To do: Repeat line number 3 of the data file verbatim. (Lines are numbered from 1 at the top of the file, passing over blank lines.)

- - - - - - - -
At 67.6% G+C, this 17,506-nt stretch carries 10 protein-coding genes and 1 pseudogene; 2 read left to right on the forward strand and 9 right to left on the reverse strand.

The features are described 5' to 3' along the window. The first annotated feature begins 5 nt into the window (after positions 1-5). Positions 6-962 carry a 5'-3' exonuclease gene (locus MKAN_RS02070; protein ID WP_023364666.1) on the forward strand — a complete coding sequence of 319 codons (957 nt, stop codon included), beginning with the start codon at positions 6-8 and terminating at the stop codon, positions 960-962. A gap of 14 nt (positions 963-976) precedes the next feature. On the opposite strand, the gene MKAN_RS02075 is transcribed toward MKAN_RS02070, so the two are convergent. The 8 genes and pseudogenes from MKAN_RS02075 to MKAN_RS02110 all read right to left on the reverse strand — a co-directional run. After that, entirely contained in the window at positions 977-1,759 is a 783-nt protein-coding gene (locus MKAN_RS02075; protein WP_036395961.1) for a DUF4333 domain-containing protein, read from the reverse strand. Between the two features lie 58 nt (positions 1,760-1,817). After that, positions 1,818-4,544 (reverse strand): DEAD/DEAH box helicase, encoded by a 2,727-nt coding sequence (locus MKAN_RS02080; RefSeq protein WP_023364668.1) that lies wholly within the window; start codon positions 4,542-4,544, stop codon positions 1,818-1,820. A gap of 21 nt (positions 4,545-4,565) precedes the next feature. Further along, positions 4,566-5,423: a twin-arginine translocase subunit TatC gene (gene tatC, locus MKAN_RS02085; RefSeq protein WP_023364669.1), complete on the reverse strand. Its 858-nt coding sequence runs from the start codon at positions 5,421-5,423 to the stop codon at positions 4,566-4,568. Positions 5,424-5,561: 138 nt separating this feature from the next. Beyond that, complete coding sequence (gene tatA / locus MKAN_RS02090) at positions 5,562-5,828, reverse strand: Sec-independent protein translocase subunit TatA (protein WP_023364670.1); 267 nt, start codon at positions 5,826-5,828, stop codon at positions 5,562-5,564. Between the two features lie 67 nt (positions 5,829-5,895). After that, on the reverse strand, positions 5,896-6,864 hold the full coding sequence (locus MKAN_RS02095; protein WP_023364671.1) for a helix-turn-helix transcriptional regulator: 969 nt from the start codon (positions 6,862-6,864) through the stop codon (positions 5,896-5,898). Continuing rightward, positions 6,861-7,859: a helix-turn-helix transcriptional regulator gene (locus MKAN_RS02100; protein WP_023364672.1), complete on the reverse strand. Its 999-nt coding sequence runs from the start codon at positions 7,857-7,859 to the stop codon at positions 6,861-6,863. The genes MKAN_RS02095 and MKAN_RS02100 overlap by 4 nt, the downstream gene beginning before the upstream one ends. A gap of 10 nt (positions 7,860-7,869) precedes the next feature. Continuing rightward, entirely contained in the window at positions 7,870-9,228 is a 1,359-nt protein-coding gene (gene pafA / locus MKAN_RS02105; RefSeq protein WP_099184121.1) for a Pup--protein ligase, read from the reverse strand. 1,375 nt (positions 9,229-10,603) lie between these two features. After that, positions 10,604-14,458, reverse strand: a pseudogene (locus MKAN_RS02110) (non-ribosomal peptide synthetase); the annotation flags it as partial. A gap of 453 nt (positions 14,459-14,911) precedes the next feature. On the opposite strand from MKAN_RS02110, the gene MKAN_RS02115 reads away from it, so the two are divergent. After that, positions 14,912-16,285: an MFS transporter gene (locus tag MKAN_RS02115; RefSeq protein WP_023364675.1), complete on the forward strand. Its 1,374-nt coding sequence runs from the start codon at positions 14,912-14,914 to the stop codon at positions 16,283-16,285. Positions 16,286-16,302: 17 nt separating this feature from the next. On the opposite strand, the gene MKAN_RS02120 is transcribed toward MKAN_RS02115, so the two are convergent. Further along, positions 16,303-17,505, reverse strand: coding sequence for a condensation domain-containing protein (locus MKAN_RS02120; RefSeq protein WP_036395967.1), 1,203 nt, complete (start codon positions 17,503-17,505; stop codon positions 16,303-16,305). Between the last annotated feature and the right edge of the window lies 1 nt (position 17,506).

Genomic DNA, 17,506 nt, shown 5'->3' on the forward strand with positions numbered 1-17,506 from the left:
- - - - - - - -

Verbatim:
Genomic DNA, 17,506 nt, shown 5'->3' on the forward strand with positions numbered 1-17,506 from the left: